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United States Department of Agriculture

Agricultural Research Service

Research Project: INTEGRATED ASSESSMENT AND ANALYSIS OF PHYSICAL LANDSCAPE PROCESSES THAT IMPACT THE QUALITY AND MANAGEMENT OF AGRICULTURAL WATERSHEDS

Location: Watershed Physical Processes Research Unit

Title: Understanding soil-pipeflow and its role in ephemeral gully erosion

Author
item Wilson, Glenn

Submitted to: Hydrological Processes
Publication Type: Peer Reviewed Journal
Publication Acceptance Date: January 7, 2011
Publication Date: July 15, 2011
Citation: Wilson, G.V. 2011. Understanding soil-pipeflow and its role in ephemeral gully erosion. Hydrological Processes. 25(15):2354-2364.

Interpretive Summary: The role of flow through large pores, called soil pipes, in causing small, termed ephemeral, gullies to develop is not well understood. Experiments were carried out on soil pipes to better understand the processes of erosion inside soil pipes and its role in ephemeral gully development. Soil beds of 140 cm length, 100 cm width and 20 cm depth had a single soil pipe of initial sizes 2, 4, 6, 8, and 100 mm outside diameter. The soil pipes extended from a water reservoir to the end of the soil bed. Experiments were run on Providence silt loam and Smithdale loam soils under a constant water level in the reservoir of 15 cm above the soil pipe opening. This level was maintained for 30 minutes or until either the soil above the pipe collapsed or the water level could not be maintained. Soil pipes that were initially 2 and 4 mm diameter clogged immediately at their opening without flowing, whereas, pipes that were the 6, 8, and 10 mm diameters at the start enlarged by 268, 397, 699%, respectively. The rapid internal erosion resulted in large, rapid changes in flow rates and sediment concentrations with periods of no flow when pipes clogged followed by surges of high flow and high sediment concentrations when they reopened. Tensiometers n the soil near the soil pipes did not exhibit pressure changes typically seen when pipes clog. Flow through 10 mm diameter soil pipes eroded so much inside that the soil above them collapsed. Tunnel collapse typically occurred within minutes of the start of flow suggesting that ephemeral gullies caused by erosion inside soil pipes could be mistaken as being caused by surface runoff if observations were made after the runoff event instead of during the event when flow is occurring in soil pipes.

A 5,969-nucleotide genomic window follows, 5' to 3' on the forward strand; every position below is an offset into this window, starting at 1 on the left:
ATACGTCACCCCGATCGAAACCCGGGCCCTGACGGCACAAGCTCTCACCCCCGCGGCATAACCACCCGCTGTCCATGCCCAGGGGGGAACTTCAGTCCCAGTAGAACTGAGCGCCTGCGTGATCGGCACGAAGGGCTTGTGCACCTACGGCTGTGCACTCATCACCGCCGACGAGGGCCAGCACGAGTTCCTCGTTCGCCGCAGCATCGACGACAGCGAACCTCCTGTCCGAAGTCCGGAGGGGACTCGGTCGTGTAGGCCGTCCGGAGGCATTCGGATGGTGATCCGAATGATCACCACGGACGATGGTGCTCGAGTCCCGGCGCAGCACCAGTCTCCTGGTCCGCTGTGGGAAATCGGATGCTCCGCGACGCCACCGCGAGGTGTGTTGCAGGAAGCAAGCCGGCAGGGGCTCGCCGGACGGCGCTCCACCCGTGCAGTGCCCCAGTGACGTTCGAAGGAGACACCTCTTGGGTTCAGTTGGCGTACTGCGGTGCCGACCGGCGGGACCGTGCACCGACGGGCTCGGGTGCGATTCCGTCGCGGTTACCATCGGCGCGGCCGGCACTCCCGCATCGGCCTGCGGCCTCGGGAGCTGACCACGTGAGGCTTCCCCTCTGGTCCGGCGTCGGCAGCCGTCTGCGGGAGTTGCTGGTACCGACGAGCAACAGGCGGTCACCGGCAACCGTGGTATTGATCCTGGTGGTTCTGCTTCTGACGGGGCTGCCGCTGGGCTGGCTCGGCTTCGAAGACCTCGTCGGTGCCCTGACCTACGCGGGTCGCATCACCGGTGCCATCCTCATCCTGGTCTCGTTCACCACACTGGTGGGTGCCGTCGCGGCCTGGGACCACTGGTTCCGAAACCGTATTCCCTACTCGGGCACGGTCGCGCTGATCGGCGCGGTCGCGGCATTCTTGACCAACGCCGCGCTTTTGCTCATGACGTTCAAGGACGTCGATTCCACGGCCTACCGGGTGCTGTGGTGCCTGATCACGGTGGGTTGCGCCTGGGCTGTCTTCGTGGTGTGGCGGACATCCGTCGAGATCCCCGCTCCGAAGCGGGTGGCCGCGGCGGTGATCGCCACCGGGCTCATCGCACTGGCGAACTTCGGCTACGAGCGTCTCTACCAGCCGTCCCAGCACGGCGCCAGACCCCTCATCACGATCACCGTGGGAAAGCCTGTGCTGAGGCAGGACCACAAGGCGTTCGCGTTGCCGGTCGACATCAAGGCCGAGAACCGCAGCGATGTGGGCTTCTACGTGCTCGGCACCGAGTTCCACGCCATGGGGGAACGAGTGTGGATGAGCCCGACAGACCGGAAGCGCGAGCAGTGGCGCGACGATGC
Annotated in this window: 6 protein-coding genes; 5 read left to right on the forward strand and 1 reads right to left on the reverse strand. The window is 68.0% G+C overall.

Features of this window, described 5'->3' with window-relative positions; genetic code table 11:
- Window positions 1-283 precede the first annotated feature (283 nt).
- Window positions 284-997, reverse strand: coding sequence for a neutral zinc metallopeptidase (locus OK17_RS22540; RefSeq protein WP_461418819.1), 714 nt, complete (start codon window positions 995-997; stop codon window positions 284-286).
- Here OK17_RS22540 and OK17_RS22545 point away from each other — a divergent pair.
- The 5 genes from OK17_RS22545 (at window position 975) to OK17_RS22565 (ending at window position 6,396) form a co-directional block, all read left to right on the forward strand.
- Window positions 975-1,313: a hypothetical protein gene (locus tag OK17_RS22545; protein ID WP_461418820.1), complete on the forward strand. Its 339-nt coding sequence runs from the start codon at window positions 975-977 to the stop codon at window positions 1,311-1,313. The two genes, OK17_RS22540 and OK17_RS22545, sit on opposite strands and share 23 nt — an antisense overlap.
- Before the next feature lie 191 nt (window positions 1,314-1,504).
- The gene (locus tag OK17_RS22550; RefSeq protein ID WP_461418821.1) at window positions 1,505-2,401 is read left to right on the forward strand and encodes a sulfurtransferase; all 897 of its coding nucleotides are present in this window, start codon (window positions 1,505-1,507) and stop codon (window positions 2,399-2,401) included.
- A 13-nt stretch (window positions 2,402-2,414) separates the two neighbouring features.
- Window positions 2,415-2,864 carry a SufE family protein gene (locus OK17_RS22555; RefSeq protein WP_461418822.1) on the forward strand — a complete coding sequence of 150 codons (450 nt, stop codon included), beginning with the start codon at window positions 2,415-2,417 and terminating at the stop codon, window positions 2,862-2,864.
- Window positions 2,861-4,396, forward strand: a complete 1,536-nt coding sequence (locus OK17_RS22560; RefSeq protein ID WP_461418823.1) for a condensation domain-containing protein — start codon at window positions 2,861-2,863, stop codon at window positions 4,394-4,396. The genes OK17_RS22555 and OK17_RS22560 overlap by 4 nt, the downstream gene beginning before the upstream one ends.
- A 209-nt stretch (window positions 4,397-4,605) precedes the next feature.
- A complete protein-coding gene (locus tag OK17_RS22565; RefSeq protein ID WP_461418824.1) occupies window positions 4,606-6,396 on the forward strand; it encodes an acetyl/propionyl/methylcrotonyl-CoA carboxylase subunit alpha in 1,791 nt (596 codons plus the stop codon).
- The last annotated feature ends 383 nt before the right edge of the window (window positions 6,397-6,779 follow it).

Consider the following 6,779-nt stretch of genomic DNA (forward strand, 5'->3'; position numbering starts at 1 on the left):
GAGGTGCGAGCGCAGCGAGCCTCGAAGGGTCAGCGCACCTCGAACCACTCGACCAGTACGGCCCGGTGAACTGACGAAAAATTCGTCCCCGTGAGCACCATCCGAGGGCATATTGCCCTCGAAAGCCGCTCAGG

Technical Abstract: The role of soil pipeflow in ephemeral gully erosion is not well understood. Experiments were conducted on continuous soil pipes to better understand the role of internal erosion of soil pipes and its relation to ephemeral gully development. Soil beds of 140 cm length, 100 cm width and 20 cm depth had a single soil pipe of different initial sizes (2, 4, 6, 8, and 100 mm outside diameter) extend from a water reservoir to the outlet. Experiments were run on Providence silt loam and Smithdale loam soils under a constant head of 15 cm established for 30 minutes or until either tunnel collapse or the head could not be maintained. Soil pipes that were initially 2 and 4 mm clogged instantaneously at their mouth and did not exhibit flow, whereas, pipes initially > 6 mm enlarged by 268, 397, 699% on average for the 6, 8, and 10 mm diameters, respectively. Critical shear stress values were found to be essentially zero and erodibility values gave erosion indexes that were extremely high. The rapid internal erosion resulted in erratic flow and sediment concentrations with periods of no flow as pipes were temporarily clogged followed by surges of high flow and high sediment concentrations. Tensiometers within 6 cm of the soil pipes did not exhibit pressure increases typically associated with pipe clogging. Flow through 10 mm diameter soil pipes exhibited tunnel collapse for both soils tested. Tunnel collapse typically occurred within minutes of flow establishment suggesting that ephemeral gullies could be misinterpreted as being caused by convergent surface flow if observations were made after the runoff event instead of when flow is first established through soil pipes.

Last Modified: 9/20/2014
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